Pokémon TCG Shining Fates Special Set: Complete Review

This has been quite the journey. Bleeding Cool has just wrapped its 40+ part series cataloging the rare cards of Pokémon TCG: Shining Fates, beginning with the incredible and highly coveted Shiny Vault cards which display Shiny Pokémon; continuing with the V, VMAX, and Full Art Trainers of the standard part of the expansion; and finishing with the set's Amazing Rare cards, which feature Legendary and Mythical Pokémon over a rainbow splash of textured foil. It's a beautiful, nuanced set that begs comparison to Pokémon TCG's iconic Hidden Fates set, but it also sets itself apart in many ways. Let's take a look back at everything Shining Fates in this full set review.

Shining Fates cards. Credit: Pokémon TCG
Shining Fates cards. Credit: Pokémon TCG

The Cards

Shining Fates was destined to be a special set of the Pokémon TCG due to it being the second-ever collection with a Shiny Vault subset. The subset, as with Hidden Fates which introduced the Vault, is larger than the standard set. These cards can be pulled in the Reverse Holo slot, which makes the pack openings incredibly dynamic. Adding to that, this time around we have Amazing Rares which can also show up in the Reverse Holo slot.

The cards themselves are terrific, including some of what I'd consider some of the most exciting pulls in recent Pokémon TCG history. The Shiny Charizard VMAX is going for hundreds of dollars, which we all knew it would, but beyond the value, it's simply a beautiful card. The Shiny Vault Full Art style has somewhat changed in Shining Fates, with the V and VMAXes looking more textured, more silvery. The Charizard is the most desired pull, but cards like the Shiny Ditto VMAX stand out to me as unique, beautiful, and memorable as well.

The cards of the standard set are nice, though the one flaw here is that many of the Pokémon Vs within the set are direct reprints from other recent sets. The VMAXes are new, which is nice, but it would've made the standard, non-Shiny Vault part of Shining Fates a more exciting experience to open if cards like Crobat V and Morpeko V weren't also able to be pulled in packs of other Pokémon TCG expansions.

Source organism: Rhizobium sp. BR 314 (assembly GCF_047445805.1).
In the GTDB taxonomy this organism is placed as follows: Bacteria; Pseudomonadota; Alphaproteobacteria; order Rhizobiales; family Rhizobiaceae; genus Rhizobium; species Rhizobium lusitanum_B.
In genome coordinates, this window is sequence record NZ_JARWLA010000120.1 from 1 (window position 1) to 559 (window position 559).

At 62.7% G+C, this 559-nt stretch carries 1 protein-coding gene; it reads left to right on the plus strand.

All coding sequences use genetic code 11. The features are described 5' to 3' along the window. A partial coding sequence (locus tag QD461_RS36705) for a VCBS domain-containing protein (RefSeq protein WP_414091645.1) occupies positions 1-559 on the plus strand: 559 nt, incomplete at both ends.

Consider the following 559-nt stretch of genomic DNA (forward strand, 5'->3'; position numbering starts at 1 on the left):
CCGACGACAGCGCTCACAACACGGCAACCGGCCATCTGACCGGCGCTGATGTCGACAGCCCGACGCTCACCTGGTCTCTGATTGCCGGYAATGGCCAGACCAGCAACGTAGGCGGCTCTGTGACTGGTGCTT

What does stand out to me, though, is the quality of the artwork of the common and uncommon cards. Cards like the two Morpekos hanging out with his buddies and the Snom on a bench transcend just showing a Pokémon on a card, but do what the best cards do: tell a story.

Pokémon TCG Battle: Shining Fates vs. Hidden Fates

It's only natural to compare these two sets. They have the same structure, in that they are special ("holiday") sets with a small standard set and a Shiny Vault. There are major differences, though, and while I've seen some collectors and influencers in the hobby criticize Shining Fates for these differences, I think it's a strength of the set.

The major difference here is that Hidden Fates' Shiny Vault has a major focus on Kanto, while Shining Fates shifts its focus to Galar. This isn't true for every single card, but the difference in focus is obvious. Hidden Fates honors the past while Shining Fates looks to build the future. This makes some of the cards less valuable, which is a point of contention for some, but this review is written from the perspective of a collector. I don't want to invest in Pokémon. I am invested in Pokémon, as a hobby. The current bubble of extreme hype is a wave, and it will come to its apex. It's brilliant for the TCG to use this time to spotlight newer species because the base — the true collectors who will remain in the hobby after the bubble pops — don't just care about Kanto.

Now, when comparing the sets, Hidden Fates and Shining Fates have many shared strengths as well as aspects that make them unique in positive and negative ways. Shining Fates has a better set-up for the Full Art trainers. Hidden Fates had those in the Shiny Vault, which Shining Fates places them in the standard set which makes them easier to obtain and also spices up pack openings. Hidden Fates has the benefit of being the first Shiny Vault, which set up Shining Fates to be unique rather nicely, which Shining Fates mostly does well. There are, though, a few weird inclusions in the Vault such as the repeat of the Rowlet line and Oranguru, both of which already have Shinies in Hidden FatesShining Fates has a more focused, smaller collection of Full Art Pokémon, which as a completionist, I appreciate.

While Hidden Fates was the first and is a modern classic, Shining Fates is amazing because it tries something different while working in the model that Hidden Fates set.

Final Rating

9/10 – An incredible set that will be memorable for years to come. While comparisons to Hidden Fates must be made, Shining Fates works as its own set with its only flaw being the inclusion of a few reprints and a handful of repeats in the Shiny Vault. As a collection of cards and products, it's a set that will be looked back on fondly and will, in many ways, define the first half of Pokémon's 25th year in business.

Explore our full spotlight on Pokémon TCG: Shining Fates here.

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About Theo Dwyer

Theo Dwyer writes about comics, film, and games.
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